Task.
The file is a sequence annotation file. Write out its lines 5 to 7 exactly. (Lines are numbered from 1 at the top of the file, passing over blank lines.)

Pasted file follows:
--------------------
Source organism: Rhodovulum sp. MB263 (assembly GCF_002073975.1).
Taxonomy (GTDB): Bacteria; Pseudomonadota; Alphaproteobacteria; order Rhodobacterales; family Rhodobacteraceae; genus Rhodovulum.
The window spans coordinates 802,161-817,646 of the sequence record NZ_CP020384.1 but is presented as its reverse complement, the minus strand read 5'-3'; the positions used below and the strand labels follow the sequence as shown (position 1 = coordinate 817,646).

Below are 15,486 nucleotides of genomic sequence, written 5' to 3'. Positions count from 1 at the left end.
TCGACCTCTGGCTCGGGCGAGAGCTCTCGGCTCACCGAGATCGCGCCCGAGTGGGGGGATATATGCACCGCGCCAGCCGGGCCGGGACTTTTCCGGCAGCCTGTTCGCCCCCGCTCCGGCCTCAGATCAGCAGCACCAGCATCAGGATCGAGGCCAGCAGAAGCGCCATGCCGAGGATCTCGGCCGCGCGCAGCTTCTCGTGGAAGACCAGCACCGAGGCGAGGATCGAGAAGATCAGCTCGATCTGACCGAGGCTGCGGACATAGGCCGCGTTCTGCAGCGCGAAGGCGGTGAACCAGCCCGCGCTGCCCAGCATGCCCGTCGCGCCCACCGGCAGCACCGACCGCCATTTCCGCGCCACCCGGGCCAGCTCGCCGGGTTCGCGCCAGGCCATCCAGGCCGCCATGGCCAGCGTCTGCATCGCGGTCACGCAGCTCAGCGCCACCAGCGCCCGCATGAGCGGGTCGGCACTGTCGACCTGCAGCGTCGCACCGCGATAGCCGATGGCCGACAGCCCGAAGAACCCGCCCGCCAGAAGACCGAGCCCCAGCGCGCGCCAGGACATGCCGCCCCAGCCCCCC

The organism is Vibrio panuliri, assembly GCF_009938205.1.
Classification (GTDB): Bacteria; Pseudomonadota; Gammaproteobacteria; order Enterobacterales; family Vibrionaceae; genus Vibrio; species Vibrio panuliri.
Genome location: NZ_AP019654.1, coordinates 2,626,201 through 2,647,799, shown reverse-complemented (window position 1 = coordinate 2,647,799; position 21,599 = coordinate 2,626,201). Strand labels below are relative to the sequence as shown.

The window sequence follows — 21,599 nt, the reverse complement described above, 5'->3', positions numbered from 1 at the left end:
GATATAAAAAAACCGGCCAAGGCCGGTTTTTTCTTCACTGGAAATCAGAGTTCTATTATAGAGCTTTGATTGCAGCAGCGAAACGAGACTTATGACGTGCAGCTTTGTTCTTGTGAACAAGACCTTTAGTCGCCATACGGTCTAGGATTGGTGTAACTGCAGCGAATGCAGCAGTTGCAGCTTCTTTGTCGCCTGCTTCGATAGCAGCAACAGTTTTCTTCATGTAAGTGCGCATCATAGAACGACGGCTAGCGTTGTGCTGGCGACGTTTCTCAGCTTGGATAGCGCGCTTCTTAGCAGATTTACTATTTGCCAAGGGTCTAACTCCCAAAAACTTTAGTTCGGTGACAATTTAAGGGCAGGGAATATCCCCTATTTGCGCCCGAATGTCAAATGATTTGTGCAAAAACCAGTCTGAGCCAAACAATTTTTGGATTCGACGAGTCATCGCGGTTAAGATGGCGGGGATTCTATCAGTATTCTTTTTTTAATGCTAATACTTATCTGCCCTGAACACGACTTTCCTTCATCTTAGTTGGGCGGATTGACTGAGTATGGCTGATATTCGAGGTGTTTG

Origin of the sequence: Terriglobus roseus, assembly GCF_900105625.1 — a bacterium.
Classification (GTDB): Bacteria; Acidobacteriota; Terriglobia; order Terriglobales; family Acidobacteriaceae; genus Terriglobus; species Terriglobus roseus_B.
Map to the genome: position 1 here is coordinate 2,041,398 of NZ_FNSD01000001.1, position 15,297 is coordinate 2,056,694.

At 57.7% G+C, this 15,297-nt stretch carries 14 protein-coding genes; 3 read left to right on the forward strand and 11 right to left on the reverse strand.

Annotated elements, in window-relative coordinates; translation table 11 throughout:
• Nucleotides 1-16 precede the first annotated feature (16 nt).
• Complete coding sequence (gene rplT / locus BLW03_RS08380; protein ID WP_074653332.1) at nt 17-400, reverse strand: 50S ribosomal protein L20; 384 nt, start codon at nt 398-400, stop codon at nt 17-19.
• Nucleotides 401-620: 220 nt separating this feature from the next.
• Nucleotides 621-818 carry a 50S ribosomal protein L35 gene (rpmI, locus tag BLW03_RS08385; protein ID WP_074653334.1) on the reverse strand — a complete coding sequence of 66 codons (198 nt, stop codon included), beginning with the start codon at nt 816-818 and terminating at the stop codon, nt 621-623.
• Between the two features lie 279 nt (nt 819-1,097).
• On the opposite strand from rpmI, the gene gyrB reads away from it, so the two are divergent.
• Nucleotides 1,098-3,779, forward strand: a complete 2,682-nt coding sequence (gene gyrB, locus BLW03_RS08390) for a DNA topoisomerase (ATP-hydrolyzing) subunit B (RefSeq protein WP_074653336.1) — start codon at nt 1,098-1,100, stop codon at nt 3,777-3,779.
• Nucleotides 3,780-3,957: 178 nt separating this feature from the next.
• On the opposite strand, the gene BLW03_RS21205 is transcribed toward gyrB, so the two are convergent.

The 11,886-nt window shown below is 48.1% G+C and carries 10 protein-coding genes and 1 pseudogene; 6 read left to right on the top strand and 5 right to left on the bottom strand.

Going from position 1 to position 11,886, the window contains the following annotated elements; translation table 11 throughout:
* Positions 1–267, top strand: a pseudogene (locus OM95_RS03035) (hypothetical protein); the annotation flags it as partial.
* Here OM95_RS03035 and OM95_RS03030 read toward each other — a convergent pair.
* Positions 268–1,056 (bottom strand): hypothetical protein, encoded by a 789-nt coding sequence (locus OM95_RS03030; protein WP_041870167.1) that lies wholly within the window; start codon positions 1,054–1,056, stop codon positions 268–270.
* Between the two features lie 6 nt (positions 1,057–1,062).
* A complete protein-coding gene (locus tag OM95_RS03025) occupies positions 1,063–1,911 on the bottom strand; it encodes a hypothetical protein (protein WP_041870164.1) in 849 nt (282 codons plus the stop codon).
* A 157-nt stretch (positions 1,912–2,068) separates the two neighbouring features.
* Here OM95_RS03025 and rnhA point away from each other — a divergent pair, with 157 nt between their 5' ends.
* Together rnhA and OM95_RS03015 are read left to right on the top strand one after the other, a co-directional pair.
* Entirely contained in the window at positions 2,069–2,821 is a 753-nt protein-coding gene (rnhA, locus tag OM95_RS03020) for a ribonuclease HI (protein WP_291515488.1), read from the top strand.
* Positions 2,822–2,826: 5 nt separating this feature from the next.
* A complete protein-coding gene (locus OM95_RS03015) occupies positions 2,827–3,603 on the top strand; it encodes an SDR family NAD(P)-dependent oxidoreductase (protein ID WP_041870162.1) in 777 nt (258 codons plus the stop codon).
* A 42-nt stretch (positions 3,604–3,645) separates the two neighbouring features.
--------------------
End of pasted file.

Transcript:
TCGACCTCTGGCTCGGGCGAGAGCTCTCGGCTCACCGAGATCGCGCCCGAGTGGGGGGATATATGCACCGCGCCAGCCGGGCCGGGACTTTTCCGGCAGCCTGTTCGCCCCCGCTCCGGCCTCAGATCAGCAGCACCAGCATCAGGATCGAGGCCAGCAGAAGCGCCATGCCGAGGATCTCGGCCGCGCGCAGCTTCTCGTGGAAGACCAGCACCGAGGCGAGGATCGAGAAGATCAGCTCGATCTGACCGAGGCTGCGGACATAGGCCGCGTTCTGCAGCGCGAAGGCGGTGAACCAGCCCGCGCTGCCCAGCATGCCCGTCGCGCCCACCGGCAGCACCGACCGCCATTTCCGCGCCACCCGGGCCAGCTCGCCGGGTTCGCGCCAGGCCATCCAGGCCGCCATGGCCAGCGTCTGCATCGCGGTCACGCAGCTCAGCGCCACCAGCGCCCGCATGAGCGGGTCGGCACTGTCGACCTGCAGCGTCGCACCGCGATAGCCGATGGCCGACAGCCCGAAGAACCCGCCCGCCAGAAGACCGAGCCCCAGCGCGCGCCAGGACATGCCGCCCCAGCCCCCC

The organism is Vibrio panuliri, assembly GCF_009938205.1.
Classification (GTDB): Bacteria; Pseudomonadota; Gammaproteobacteria; order Enterobacterales; family Vibrionaceae; genus Vibrio; species Vibrio panuliri.